Therefore, it is not surprising that the Indians decided not to bet on him. Recently, Indian Air Force commander Marshal Aviation Rakesh Kumar Singh Bhadauria said that MMRCA 2.0 remains valid. “This project is in the middle weight and belongs to the same class as Rafale, but in this case we will deal with it in the field of Make in India, with an increase in foreign direct investment, with the support of the private sector. I think that in the future this should provide the technologies that are necessary to support the aviation sector. I think that it is important to have a new generation of aircraft in terms of capabilities and technologies so that we can move forward, ”quotes the Indian military blog of the Center for Analysis of Strategies and Technologies bmpd.
What can Russia offer
The chances of success for the Su-35, which initially did not even make it into the first MMRCA, are very small. As follows from the words of the Air Force commander, the car does not fit “in class,” and in addition, unlike the same Rafale, the 35th still does not have a radar station with an active phased array antenna (AFAR). And not the fact that he will ever receive it: his full-time radar, recall, is the H035 Irbis with a passive phased antenna array.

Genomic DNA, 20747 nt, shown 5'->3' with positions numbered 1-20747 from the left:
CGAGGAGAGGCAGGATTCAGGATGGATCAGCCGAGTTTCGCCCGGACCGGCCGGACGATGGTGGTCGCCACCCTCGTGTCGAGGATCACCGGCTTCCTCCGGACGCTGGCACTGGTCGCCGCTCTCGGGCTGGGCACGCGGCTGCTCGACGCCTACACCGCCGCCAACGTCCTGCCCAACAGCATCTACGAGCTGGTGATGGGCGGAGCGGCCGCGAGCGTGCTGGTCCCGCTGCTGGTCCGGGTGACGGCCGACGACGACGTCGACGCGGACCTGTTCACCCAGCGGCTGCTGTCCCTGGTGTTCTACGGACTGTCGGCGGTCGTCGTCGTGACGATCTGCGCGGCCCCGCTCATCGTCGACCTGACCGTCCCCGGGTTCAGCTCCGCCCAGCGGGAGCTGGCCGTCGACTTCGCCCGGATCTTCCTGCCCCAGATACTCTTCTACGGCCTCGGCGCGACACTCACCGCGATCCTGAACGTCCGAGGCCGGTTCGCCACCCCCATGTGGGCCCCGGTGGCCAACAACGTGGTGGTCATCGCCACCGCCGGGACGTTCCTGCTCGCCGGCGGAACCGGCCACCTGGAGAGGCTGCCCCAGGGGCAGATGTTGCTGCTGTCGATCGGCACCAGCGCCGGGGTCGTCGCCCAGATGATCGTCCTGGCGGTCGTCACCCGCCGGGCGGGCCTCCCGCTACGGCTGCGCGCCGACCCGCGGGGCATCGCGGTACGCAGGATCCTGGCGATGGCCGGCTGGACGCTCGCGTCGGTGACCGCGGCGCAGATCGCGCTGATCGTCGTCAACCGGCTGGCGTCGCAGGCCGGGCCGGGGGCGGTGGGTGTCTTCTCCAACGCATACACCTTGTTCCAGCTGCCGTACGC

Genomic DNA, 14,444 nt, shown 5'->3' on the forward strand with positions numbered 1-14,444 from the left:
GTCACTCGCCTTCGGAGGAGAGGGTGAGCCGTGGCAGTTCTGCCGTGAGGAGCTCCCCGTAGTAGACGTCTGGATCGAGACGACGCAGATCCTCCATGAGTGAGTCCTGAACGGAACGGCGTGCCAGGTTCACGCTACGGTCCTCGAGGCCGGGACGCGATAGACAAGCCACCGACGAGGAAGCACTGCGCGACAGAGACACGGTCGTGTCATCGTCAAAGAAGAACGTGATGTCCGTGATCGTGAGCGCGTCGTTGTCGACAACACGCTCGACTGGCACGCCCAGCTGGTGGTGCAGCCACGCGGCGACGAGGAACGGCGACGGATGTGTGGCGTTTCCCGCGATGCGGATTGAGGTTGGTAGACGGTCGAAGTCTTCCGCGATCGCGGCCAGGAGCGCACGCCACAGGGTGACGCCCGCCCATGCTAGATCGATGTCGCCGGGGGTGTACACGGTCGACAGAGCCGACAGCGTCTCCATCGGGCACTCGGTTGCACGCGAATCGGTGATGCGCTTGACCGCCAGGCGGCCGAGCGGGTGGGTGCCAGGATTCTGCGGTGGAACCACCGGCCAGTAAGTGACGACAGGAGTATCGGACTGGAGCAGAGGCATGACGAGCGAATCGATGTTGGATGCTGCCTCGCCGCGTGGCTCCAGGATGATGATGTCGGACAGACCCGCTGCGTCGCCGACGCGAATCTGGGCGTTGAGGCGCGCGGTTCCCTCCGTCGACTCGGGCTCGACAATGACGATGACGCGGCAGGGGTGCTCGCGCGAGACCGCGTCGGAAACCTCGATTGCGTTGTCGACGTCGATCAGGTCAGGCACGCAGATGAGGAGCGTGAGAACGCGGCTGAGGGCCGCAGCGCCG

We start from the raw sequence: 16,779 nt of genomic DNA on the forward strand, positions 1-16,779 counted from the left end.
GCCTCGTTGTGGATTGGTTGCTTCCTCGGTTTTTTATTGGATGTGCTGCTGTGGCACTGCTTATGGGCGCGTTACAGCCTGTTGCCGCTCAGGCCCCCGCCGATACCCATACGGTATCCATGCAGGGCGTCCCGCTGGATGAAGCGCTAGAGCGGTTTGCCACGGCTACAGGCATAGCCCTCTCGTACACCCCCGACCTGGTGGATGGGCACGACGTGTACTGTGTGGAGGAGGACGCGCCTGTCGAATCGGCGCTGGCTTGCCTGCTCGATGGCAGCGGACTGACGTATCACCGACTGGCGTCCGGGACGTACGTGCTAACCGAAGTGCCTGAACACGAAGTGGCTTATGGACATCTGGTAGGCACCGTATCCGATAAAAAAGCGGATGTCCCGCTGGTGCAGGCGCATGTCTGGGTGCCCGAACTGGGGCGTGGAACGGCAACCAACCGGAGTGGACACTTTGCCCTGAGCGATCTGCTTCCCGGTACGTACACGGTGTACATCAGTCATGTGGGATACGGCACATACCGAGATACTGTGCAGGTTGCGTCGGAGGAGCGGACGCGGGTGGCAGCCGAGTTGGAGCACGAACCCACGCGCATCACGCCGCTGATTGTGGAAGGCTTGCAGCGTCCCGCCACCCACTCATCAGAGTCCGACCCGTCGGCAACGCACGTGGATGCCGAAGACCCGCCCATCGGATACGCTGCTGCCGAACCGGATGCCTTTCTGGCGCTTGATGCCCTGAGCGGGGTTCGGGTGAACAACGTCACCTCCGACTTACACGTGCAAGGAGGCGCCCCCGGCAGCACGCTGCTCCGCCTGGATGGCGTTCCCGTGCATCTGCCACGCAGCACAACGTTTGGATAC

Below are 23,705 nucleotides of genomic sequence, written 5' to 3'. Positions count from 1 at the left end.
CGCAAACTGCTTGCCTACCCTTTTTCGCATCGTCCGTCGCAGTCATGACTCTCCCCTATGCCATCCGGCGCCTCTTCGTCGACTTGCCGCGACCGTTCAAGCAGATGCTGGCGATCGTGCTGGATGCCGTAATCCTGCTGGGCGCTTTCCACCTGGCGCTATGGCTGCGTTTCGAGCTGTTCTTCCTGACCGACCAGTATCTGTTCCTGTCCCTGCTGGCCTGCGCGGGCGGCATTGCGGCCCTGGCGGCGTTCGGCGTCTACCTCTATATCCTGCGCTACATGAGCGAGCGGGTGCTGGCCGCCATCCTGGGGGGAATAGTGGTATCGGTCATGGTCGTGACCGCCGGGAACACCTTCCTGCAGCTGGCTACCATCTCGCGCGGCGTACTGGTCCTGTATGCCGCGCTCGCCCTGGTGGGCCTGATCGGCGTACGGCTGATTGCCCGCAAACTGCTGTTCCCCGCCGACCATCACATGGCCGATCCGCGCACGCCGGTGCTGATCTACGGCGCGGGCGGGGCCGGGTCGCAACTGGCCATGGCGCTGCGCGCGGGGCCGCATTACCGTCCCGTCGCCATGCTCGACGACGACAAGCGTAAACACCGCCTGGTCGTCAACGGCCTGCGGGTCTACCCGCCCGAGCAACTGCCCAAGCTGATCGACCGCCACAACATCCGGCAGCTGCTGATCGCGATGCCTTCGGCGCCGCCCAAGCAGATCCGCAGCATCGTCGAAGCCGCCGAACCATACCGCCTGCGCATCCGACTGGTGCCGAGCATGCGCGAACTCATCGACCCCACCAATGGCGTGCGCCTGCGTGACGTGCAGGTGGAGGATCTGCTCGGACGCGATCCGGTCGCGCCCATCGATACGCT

The new Russian MiG-35 is much more likely to win. This machine is conceptually close to Dassault Rafale and (ideally) should have a Zhuk-A radar with AFAR. Among other features are the integrated and container optical radar stations, relatively small (against the background of the Su-35 and Su-30) radar visibility and a relatively low cost of operation.
All this does not mean that the MiG-35 is “better” than the Su-35S: it just looks more advantageous in this case. Indirectly, interest in the novelty from India was demonstrated by the events of 2019. Recall that last year, Indian military pilots made two sorties on the MiG-35 fighter during the MAKS air show in Zhukovsky near Moscow. “Given the economic situation associated with the well-known pandemic, the completely updated MiG-35 has every chance of winning - we offer the most favorable conditions. Moreover, I’m sure that if the corruption component of the tender does not intervene again, the MiG-35 will become the fighter that completely closes Indian airspace from all attacks along with the Su-30MKI, ”said Konstantin Makienko, deputy director of the Center for Analysis of Strategies and Technologies, not so long ago. .
However, one thing is the advantage over the Su-35, and another - over the new Western aircraft. In this case, the assessment looks somewhat hasty. To begin with, both Rafale and Eurofighter Typhoon (even American cars aren’t talking about) are built in series of dozens or even hundreds of cars, and have been used for many years by different countries of the world.
In the case of the MiG-35, everything is different. At the Army-2018 forum, MiG signed a contract with the Ministry of Defense for the supply of only six MiG-2023s until 35. And long before that, the Ministry of Defense made it clear that it relies on Sukhoi fighters, which is generally reasonable from the point of view of unification of the air fleet of the Russian aerospace forces. The MiG did not cause much enthusiasm in other countries. All this will probably scare off Indians who expect to get a more proven device. On the other hand, this fact does not put an end to the commercial potential of MiG.